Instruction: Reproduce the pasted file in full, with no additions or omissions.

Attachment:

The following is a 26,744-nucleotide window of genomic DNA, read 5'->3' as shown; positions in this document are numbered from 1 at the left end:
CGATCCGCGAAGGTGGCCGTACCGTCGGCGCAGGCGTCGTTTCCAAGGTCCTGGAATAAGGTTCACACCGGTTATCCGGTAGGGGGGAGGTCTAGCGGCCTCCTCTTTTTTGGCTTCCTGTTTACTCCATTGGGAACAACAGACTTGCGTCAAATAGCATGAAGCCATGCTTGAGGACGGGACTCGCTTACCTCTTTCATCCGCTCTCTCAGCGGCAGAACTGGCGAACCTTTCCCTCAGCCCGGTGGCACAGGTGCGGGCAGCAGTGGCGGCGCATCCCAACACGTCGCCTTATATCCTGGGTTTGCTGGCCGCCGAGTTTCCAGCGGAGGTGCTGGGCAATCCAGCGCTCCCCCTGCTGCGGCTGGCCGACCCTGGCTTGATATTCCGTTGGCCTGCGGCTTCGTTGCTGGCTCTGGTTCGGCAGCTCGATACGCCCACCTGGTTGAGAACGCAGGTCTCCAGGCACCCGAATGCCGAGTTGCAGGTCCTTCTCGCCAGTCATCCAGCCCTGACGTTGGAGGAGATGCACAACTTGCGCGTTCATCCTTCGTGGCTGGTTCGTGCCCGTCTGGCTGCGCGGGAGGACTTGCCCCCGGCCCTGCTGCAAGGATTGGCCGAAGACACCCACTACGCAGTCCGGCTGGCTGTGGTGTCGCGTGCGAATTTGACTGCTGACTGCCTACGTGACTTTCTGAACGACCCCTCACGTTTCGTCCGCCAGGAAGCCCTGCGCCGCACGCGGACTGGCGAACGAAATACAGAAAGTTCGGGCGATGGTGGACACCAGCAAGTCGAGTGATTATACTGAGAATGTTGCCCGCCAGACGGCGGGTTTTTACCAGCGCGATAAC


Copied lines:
The following is a 26,744-nucleotide window of genomic DNA, read 5'->3' as shown; positions in this document are numbered from 1 at the left end:
CGATCCGCGAAGGTGGCCGTACCGTCGGCGCAGGCGTCGTTTCCAAGGTCCTGGAATAAGGTTCACACCGGTTATCCGGTAGGGGGGAGGTCTAGCGGCCTCCTCTTTTTTGGCTTCCTGTTTACTCCATTGGGAACAACAGACTTGCGTCAAATAGCATGAAGCCATGCTTGAGGACGGGACTCGCTTACCTCTTTCATCCGCTCTCTCAGCGGCAGAACTGGCGAACCTTTCCCTCAGCCCGGTGGCACAGGTGCGGGCAGCAGTGGCGGCGCATCCCAACACGTCGCCTTATATCCTGGGTTTGCTGGCCGCCGAGTTTCCAGCGGAGGTGCTGGGCAATCCAGCGCTCCCCCTGCTGCGGCTGGCCGACCCTGGCTTGATATTCCGTTGGCCTGCGGCTTCGTTGCTGGCTCTGGTTCGGCAGCTCGATACGCCCACCTGGTTGAGAACGCAGGTCTCCAGGCACCCGAATGCCGAGTTGCAGGTCCTTCTCGCCAGTCATCCAGCCCTGACGTTGGAGGAGATGCACAACTTGCGCGTTCATCCTTCGTGGCTGGTTCGTGCCCGTCTGGCTGCGCGGGAGGACTTGCCCCCGGCCCTGCTGCAAGGATTGGCCGAAGACACCCACTACGCAGTCCGGCTGGCTGTGGTGTCGCGTGCGAATTTGACTGCTGACTGCCTACGTGACTTTCTGAACGACCCCTCACGTTTCGTCCGCCAGGAAGCCCTGCGCCGCACGCGGACTGGCGAACGAAATACAGAAAGTTCGGGCGATGGTGGACACCAGCAAGTCGAGTGATTATACTGAGAATGTTGCCCGCCAGACGGCGGGTTTTTACCAGCGCGATAAC